Donovan Talks FGCU

Florida basketball head coach Billy Donovan opted to keep his team in Texas this week rather than travel back and forth to Gainesville . It's a different approach than that of Florida Gulf Coast University Coach Andy Enfield used as his team did travel back home to Ft Myers for a day or two and then to the Dallas area. Donovan talked about that and the match up to the media.

The two programs square off Friday night and Florida will not be the crowd favorite as FGCU is everyone's Cinderella remaining in the NCAA Tournament.

Here is Coach Billy Donovan talking about the gators upcoming opponent transcribed for you. Or you can watch the video below.

COACH DONOVAN: We're really excited to have the opportunity to continue to play. Excited about playing against Florida Gulf Coast and congratulations to them advancing, as well. It should be an exciting game tomorrow. And I know our guys are looking forward to the challenge and it should be a great one for us.

Q. Can you talk a little bit about Florida Gulf Coast and obviously when you were at Marshall you kind of had similar teams. Is there something engaging about them to you, too, do you want to rush out and buy a T shirt, yourself?
Well, I think because they're in the state of Florida and obviously have a relationship with Andy when he was an assistant coach at Florida State. He even mentioned to me early in the year he thought his team was going to be good this year, they had some high quality players. So for the people in the state of Florida their success is not really something surprising. Maybe for the country because people just are starting to hear about them nationally.
But being in the state of Florida, they beat Miami earlier in the year. They played a difficult schedule. They've traveled to Iowa State. They traveled to Duke. I think one of the most impressive wins they had is having to go to Mercer in a conference tournament championship game and win on the road to advance to the NCAA tournament.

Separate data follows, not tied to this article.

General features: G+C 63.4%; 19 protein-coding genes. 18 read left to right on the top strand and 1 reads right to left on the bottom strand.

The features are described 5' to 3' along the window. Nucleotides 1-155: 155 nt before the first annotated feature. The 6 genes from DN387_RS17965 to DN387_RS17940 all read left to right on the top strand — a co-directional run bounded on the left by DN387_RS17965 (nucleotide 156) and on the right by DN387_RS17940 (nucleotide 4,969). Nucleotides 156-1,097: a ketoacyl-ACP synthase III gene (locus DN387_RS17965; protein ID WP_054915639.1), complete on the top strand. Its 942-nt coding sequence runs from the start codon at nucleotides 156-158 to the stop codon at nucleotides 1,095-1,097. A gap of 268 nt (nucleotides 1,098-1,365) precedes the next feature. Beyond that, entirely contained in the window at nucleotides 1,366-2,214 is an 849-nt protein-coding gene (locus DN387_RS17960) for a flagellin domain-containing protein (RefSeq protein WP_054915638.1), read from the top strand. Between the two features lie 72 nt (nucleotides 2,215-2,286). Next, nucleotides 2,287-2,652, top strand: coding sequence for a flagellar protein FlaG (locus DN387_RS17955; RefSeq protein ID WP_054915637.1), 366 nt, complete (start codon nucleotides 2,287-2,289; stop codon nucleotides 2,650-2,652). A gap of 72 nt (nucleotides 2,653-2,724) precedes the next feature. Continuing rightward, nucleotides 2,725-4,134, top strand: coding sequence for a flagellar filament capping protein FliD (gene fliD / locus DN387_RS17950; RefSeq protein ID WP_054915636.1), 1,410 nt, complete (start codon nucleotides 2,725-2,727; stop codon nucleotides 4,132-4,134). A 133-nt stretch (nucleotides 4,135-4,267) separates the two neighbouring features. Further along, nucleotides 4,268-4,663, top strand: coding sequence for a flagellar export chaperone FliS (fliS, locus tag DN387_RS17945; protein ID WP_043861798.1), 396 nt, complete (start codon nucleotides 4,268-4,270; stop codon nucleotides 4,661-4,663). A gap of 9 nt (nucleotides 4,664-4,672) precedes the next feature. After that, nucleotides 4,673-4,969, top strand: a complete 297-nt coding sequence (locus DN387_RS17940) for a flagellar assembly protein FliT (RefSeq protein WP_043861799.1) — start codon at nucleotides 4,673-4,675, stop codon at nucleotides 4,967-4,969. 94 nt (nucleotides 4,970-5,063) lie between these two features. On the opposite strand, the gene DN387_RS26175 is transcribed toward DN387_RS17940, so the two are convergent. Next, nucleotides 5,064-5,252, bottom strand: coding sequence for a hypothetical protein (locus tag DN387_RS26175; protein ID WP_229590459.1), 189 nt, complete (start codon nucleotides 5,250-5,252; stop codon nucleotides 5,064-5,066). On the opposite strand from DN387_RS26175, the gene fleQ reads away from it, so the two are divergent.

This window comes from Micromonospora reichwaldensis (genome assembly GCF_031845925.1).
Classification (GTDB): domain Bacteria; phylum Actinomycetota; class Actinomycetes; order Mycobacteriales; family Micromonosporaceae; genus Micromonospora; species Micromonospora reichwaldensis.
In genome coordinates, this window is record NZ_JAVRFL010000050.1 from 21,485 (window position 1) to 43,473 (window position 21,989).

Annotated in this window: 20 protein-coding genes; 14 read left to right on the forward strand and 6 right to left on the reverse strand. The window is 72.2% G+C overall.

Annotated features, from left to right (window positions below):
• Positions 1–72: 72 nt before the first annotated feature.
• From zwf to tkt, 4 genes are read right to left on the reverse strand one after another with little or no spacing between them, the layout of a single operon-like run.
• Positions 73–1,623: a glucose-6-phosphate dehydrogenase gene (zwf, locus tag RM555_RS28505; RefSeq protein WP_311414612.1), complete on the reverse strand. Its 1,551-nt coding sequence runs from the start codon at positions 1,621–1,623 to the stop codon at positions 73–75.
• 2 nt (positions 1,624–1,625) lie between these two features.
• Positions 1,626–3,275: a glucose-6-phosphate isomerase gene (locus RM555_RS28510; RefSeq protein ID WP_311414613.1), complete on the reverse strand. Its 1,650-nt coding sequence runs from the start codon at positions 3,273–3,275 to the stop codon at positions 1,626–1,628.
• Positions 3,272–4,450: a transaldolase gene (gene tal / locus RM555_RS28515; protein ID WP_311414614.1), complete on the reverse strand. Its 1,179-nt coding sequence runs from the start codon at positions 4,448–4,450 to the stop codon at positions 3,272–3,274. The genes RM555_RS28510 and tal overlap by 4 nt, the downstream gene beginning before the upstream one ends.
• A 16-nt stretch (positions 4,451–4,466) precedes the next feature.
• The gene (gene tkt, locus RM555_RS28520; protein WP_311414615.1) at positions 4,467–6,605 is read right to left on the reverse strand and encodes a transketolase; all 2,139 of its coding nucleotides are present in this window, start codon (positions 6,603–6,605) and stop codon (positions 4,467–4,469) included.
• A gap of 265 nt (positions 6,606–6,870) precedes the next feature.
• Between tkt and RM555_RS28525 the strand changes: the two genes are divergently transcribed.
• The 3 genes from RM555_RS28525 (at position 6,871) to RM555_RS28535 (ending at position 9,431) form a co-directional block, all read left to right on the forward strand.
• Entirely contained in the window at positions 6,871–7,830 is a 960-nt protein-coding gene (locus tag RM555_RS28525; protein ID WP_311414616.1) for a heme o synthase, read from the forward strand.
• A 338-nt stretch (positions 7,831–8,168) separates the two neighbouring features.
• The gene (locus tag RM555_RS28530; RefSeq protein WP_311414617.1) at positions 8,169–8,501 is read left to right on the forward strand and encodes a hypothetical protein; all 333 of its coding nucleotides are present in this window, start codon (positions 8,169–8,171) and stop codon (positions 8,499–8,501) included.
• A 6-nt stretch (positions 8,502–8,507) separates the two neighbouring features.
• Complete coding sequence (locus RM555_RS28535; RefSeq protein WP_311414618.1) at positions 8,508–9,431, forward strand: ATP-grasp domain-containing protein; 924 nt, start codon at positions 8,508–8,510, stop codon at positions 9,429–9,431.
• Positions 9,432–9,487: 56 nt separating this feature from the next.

And then obviously we opened up with Georgetown this year and it got canceled because we were on the ship. But I certainly know how good Georgetown is. And obviously San Diego State the last several years, and Steve Fisher has been terrific.
So I think our staff, our players, totally understand how good they are. And we've had a chance to follow them. Q. Obviously Florida Gulf Coast has not been in this position. They went back to campus and had to deal with the hoopla and all the distractions. You stayed in Texas. Your team has obviously been here before. Talk about the focus, and are they drawing on what they've been through before?
For us with the travel, the way it worked out it would have been really, really difficult for our guys going back and forth. And we're fortunate enough that with our academic advisor and having time, our guys have been able to kind of take care of their schoolwork while we've been away from Gainesville.
We've kind of had to take a day off, like a normal week, on Monday. We practiced Tuesday, Wednesday, today to get prepared. I think for our guys, we kind of go into every single game with kind of the same mentality. There's a level of preparation that's got to go into it.
I can't say that we really have done a whole lot different than last week or going into the SEC tournament. We're going to try to prepare as best we can for every team we're playing against.

Q. Earlier this week Brett Comer, one of their guards, suggested that if Florida Gulf Coast were to lose it's not a big deal. If the Gators were to lose, it is. Your reaction to that perspective?
Yeah, I mean, I didn't hear that, but, you know, for us right now, you know, both teams are playing for finality. And I would think that Florida Gulf Coast would like to advance in the tournament as much as we would.